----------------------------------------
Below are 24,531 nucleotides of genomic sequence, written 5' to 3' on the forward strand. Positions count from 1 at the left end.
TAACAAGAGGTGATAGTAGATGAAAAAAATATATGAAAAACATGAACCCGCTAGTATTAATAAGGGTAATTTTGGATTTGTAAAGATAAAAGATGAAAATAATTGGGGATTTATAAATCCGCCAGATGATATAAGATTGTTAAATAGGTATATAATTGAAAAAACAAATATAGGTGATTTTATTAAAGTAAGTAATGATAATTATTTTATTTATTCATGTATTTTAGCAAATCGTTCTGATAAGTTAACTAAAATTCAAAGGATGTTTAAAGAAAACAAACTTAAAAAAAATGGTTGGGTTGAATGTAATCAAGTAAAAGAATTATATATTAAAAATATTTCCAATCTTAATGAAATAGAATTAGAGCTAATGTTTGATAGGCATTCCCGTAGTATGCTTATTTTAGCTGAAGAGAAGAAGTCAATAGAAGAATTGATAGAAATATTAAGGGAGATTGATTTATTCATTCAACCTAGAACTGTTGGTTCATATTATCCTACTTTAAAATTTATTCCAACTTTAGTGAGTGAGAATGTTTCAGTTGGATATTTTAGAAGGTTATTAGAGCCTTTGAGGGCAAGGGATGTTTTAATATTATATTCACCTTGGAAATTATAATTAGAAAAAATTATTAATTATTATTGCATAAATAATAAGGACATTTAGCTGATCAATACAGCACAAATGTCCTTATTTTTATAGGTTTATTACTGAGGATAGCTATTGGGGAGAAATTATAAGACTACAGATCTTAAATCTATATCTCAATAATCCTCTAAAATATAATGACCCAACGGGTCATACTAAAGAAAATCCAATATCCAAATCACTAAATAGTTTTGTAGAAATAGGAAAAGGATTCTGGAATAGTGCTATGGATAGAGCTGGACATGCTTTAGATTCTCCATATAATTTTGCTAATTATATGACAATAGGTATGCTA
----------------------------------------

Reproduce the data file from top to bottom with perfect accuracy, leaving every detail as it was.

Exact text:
Below are 24,531 nucleotides of genomic sequence, written 5' to 3' on the forward strand. Positions count from 1 at the left end.
TAACAAGAGGTGATAGTAGATGAAAAAAATATATGAAAAACATGAACCCGCTAGTATTAATAAGGGTAATTTTGGATTTGTAAAGATAAAAGATGAAAATAATTGGGGATTTATAAATCCGCCAGATGATATAAGATTGTTAAATAGGTATATAATTGAAAAAACAAATATAGGTGATTTTATTAAAGTAAGTAATGATAATTATTTTATTTATTCATGTATTTTAGCAAATCGTTCTGATAAGTTAACTAAAATTCAAAGGATGTTTAAAGAAAACAAACTTAAAAAAAATGGTTGGGTTGAATGTAATCAAGTAAAAGAATTATATATTAAAAATATTTCCAATCTTAATGAAATAGAATTAGAGCTAATGTTTGATAGGCATTCCCGTAGTATGCTTATTTTAGCTGAAGAGAAGAAGTCAATAGAAGAATTGATAGAAATATTAAGGGAGATTGATTTATTCATTCAACCTAGAACTGTTGGTTCATATTATCCTACTTTAAAATTTATTCCAACTTTAGTGAGTGAGAATGTTTCAGTTGGATATTTTAGAAGGTTATTAGAGCCTTTGAGGGCAAGGGATGTTTTAATATTATATTCACCTTGGAAATTATAATTAGAAAAAATTATTAATTATTATTGCATAAATAATAAGGACATTTAGCTGATCAATACAGCACAAATGTCCTTATTTTTATAGGTTTATTACTGAGGATAGCTATTGGGGAGAAATTATAAGACTACAGATCTTAAATCTATATCTCAATAATCCTCTAAAATATAATGACCCAACGGGTCATACTAAAGAAAATCCAATATCCAAATCACTAAATAGTTTTGTAGAAATAGGAAAAGGATTCTGGAATAGTGCTATGGATAGAGCTGGACATGCTTTAGATTCTCCATATAATTTTGCTAATTATATGACAATAGGTATGCTA